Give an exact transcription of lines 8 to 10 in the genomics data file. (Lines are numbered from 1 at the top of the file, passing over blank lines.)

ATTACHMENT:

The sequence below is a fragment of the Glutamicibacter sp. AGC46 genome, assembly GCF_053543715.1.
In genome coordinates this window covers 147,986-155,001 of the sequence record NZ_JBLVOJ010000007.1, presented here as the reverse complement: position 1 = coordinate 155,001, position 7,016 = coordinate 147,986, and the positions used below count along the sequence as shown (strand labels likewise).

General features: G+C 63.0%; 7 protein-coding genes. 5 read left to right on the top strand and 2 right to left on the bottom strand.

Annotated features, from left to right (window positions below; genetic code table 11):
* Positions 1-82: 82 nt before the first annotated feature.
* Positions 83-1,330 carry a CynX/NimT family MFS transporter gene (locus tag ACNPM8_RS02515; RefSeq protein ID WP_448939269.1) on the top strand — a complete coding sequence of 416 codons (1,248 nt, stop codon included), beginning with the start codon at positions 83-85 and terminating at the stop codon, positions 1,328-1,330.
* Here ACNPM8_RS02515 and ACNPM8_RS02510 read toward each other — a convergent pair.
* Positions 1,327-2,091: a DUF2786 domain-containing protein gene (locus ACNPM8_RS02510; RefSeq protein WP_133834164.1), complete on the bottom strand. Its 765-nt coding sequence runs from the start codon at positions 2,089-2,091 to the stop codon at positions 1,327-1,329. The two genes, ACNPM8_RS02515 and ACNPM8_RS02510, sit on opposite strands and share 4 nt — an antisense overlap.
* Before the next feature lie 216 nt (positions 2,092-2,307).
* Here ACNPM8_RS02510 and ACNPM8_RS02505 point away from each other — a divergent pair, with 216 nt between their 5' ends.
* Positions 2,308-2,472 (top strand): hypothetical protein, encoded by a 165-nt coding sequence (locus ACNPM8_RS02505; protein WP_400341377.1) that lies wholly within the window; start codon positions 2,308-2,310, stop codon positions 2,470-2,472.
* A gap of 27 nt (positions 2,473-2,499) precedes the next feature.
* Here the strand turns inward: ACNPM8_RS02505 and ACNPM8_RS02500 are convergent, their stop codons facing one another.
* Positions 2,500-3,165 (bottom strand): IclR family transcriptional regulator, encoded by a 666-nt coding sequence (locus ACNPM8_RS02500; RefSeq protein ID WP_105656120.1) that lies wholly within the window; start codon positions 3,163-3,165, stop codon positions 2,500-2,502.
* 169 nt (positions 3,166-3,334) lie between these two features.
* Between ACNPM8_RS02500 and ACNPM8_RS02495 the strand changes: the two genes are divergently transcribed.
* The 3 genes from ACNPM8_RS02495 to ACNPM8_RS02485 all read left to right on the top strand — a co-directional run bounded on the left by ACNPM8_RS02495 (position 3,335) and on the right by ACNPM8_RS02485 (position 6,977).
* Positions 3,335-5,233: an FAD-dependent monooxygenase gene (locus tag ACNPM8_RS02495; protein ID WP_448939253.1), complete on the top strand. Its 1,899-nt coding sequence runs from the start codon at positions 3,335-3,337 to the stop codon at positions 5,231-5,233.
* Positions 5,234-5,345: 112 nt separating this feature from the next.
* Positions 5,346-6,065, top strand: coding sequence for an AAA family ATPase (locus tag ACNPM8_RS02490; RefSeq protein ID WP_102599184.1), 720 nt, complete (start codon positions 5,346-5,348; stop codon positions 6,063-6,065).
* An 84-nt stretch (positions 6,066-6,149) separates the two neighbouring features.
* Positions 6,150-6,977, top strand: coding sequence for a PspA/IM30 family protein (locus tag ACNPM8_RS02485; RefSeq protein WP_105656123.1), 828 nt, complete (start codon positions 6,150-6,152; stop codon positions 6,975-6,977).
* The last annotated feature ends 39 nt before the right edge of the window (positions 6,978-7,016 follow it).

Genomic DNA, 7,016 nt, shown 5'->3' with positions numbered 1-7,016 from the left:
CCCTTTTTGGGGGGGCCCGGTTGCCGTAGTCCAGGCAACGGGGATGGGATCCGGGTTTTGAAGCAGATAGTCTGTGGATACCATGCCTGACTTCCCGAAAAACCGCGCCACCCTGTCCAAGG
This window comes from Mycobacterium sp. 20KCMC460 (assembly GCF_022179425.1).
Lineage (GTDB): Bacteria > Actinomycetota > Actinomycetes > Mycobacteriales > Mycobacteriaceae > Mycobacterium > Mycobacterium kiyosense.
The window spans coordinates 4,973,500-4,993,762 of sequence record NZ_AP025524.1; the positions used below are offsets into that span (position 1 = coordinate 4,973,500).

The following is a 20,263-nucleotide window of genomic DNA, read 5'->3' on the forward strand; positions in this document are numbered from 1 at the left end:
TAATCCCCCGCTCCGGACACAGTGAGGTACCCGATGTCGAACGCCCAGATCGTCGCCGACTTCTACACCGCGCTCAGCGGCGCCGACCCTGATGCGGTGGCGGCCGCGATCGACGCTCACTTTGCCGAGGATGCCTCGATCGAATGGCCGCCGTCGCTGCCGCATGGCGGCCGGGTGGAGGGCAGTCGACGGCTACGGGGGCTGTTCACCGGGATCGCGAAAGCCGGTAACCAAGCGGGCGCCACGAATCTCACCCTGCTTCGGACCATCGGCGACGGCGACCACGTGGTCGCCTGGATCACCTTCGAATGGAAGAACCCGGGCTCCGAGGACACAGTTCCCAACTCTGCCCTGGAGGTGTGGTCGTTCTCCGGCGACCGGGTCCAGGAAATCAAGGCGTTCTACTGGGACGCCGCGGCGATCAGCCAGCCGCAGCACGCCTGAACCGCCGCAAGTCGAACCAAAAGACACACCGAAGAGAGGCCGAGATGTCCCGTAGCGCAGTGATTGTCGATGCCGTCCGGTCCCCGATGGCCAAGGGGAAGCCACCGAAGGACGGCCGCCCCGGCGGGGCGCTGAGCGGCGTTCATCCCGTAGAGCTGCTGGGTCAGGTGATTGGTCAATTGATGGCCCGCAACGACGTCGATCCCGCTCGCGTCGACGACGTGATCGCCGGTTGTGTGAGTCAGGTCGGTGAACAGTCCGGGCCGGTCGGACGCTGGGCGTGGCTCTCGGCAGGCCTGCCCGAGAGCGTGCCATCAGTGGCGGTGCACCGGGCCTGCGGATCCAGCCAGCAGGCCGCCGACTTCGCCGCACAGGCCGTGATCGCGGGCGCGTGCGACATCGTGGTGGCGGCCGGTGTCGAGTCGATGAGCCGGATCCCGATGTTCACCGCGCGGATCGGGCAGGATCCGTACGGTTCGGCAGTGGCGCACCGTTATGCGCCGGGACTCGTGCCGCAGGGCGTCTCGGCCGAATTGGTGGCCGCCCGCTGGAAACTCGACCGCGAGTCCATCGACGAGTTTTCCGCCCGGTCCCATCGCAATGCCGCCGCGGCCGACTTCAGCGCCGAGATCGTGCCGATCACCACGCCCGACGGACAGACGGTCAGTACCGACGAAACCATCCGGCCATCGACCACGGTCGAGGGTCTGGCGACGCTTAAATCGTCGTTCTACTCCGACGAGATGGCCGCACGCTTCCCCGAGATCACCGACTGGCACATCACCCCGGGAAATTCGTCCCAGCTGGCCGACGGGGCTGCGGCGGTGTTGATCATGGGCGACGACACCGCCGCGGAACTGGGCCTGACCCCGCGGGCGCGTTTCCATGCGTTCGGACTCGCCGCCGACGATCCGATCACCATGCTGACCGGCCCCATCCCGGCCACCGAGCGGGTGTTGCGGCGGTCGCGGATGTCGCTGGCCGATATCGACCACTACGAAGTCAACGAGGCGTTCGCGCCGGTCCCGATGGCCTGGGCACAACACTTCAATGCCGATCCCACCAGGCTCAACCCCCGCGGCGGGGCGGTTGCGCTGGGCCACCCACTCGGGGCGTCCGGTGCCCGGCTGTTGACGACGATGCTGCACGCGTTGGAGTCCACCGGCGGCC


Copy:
* Positions 1,327-2,091: a DUF2786 domain-containing protein gene (locus ACNPM8_RS02510; RefSeq protein WP_133834164.1), complete on the bottom strand. Its 765-nt coding sequence runs from the start codon at positions 2,089-2,091 to the stop codon at positions 1,327-1,329. The two genes, ACNPM8_RS02515 and ACNPM8_RS02510, sit on opposite strands and share 4 nt — an antisense overlap.
* Before the next feature lie 216 nt (positions 2,092-2,307).
* Here ACNPM8_RS02510 and ACNPM8_RS02505 point away from each other — a divergent pair, with 216 nt between their 5' ends.